*p*is minimal, in the sense that it is the minimal number such that a decomposition like (23) holds.

*p*.

### Remark 3.4

Let us point out similarities and differences to the work [5], where a theorem similar to Theorem 3.3 has been shown. First, instead of seminorms, [5] deals with general convex regularizers. Moreover, in [5], the existence of minimizers for the considered variational inverse problem is assumed a priori, with the goal of disentangling the main result (which is purely geometric) from the topology chosen on *X*. In contrast, we make suitable assumptions that ensure existence of minimizers for the inverse problem and that the set of extremal points of the balls of the regularizer is non-empty. In such a way, we provide an operative result with hypotheses that can be easily checked.

It is worth to notice that both our result and [5] do not provide a sparse representation for *every* minimizer of the variational inverse problem. However, the points of view are complementary. In [5], the authors characterize, with a help of a theorem by Dubins and Klee [21, 28], the minimizers belonging to the finite-dimensional faces of the set of the solutions (we refer to [5] for the definition of the face of a convex set). In particular, when the dimension of a face is zero, i.e., the face is an extremal point, it is possible to obtain a sparse representation of the minimizer in terms of the extremal points and extremal rays of a certain sublevel set of the regularizer (see Section 2 in [5] for the definition of extremal ray). This is still true when the dimension of the face is larger than zero and finite (see Theorem 1 in [5]). Existence of extremal points is then, e.g., obtained by Klee’s extension of the Krein–Milman theorem [27] in case of regularizers whose sublevel sets are closed, convex and locally compact in an appropriate locally convex space. On the contrary, our theorem always provides the existence of a minimizer represented as a convex combination of extremal points of the ball of the regularizer. Due to the different techniques used, such a sparse minimizer does not necessarily belong to a finite-dimensional face of the set of the solutions.

## 4 Examples of sparsity for relevant regularizers

In this section we study the structure of the extremal points for relevant regularizers, in order to applying the results of the previous section. The first example is about the Radon norm in the space of measures.

### 4.1 The Radon norm for measures

*H*is a finite dimensional Hilbert space.

In order to get more information from Theorem 3.3 we need to characterize the extremal points of *B*. This result is well-known, but we go through it for the reader’s convenience.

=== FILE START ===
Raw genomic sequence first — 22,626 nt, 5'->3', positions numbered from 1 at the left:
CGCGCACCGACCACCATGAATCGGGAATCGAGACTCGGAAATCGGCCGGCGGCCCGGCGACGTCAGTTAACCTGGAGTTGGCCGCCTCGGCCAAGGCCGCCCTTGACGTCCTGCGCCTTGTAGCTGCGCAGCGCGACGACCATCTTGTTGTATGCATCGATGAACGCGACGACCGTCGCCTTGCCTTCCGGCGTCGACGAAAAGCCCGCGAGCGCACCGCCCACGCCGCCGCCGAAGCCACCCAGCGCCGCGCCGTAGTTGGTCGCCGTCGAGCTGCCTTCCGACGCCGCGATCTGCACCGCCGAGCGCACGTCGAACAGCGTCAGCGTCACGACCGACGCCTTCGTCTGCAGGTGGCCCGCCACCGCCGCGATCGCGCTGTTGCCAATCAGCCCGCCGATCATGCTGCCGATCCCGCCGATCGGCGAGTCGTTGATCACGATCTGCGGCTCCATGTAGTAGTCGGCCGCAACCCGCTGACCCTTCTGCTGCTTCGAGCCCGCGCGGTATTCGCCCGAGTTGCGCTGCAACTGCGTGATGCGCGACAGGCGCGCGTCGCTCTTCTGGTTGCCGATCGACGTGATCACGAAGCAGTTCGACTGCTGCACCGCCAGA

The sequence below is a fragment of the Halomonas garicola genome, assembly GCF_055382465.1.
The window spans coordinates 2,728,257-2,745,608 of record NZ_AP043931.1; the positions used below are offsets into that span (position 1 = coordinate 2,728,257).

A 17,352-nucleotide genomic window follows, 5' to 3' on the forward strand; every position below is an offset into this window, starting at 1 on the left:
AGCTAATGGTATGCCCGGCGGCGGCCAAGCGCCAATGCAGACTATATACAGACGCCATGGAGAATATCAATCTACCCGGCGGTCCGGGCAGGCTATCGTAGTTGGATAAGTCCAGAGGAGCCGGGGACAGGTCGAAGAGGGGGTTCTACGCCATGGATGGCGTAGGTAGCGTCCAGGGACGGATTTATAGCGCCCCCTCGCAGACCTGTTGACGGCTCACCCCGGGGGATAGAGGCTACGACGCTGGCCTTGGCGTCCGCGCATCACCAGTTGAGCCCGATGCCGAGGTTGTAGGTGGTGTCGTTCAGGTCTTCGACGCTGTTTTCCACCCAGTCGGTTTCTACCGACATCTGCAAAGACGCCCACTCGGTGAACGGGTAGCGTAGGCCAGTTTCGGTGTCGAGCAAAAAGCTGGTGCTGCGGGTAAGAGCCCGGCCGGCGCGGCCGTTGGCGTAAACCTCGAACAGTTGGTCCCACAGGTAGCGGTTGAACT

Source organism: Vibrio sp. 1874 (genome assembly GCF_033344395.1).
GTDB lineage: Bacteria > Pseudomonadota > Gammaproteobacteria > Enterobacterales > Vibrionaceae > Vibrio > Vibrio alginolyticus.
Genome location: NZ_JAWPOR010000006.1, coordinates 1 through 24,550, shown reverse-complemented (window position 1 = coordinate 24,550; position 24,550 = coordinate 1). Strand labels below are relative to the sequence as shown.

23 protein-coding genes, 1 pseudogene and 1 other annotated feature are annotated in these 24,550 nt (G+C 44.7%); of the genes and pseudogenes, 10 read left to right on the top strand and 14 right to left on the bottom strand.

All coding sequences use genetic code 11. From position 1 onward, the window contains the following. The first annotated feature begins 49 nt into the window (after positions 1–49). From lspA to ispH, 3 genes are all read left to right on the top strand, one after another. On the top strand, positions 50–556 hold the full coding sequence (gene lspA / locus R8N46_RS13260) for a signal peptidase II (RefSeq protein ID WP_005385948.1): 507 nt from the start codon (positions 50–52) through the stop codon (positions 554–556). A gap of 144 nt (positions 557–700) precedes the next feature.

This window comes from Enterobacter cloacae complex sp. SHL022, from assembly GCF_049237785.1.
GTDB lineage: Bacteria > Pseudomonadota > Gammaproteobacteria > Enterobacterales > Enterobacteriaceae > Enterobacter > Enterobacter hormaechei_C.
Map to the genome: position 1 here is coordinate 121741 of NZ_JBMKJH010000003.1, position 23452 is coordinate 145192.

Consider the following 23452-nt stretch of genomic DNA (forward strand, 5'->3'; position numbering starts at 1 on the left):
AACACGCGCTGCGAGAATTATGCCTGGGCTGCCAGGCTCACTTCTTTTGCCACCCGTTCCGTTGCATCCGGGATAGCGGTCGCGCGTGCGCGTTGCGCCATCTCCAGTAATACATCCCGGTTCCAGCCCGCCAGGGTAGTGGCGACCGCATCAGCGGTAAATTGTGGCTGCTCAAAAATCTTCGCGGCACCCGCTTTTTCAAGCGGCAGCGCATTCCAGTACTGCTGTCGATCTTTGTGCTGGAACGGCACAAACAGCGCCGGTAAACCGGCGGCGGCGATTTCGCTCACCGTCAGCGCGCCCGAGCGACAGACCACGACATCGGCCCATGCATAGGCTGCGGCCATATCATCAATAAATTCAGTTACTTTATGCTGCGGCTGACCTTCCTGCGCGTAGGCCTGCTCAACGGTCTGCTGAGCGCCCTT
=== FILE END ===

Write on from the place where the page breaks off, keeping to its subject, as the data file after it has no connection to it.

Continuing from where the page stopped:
### Proposition 4.1

*B*defined as above we have that

### Proof

*u*not supported on a singleton. Then \(\Vert u\Vert _{\mathcal {M}} =1\) and there exists a measurable set \(A \subset \Omega \) such that \(0<|u|(A)<1\). We havewhich implies that

*u*is not an extremal point. Hence all the extremal points of

*B*are of the form \(a\delta _x\) where \(a \in \mathbb {R}\) and \(x\in \Omega \). As the extremal points of

*B*have unit Radon norm we deduce immediately that \(|a| = 1\). \(\square \)

From Proposition 4.1 we obtain immediately the following theorem:

### Theorem 4.2

*X*, \(\phi \), \({\mathcal {A}}\) and

*F*, there exists a minimizer of Problem 2.2 denoted by \({\overline{u}} \in X\) such that

### 4.2 The total variation for BV functions

We equip *X* with the weak* topology for BV functions by interpreting \(BV(\Omega )\) as a dual space (see, for instance [2, Remark 3.12]). As in the previous example we consider a linear, continuous and surjective map \({\mathcal {A}} : BV(\Omega ) \rightarrow H\) and \(F: H \rightarrow (-\infty ,+\infty ]\) that satisfies the assumptions given in Sect. 2.1. Under these choices we want use Theorem 3.3 to characterize the sparse solutions of Problem 2.2.

Notice that with the chosen topology on *X*, the functional \(\phi (u) = |Du|(\Omega )\) is a lower semi-continuous seminorm and \({\mathcal {A}}\) satisfies assumption [**H0**]. Therefore in order to apply Theorem 3.3 we just need to verify Hypothesis [**H1**] that is the content of the next lemma. Notice that in this specific case, we have \({\mathcal {N}} = \mathbb {R}\) as \(\Omega \) is connected.

### Lemma 4.3

### Proof

We first remark that the metrizability of the space \(X_{\mathcal {N}}\) on bounded sets is not straightforward to show. Therefore we work with *nets* instead of sequences (we refer to Sections 1.3, 1.4, 1.6 in [30] for the basic properties of nets).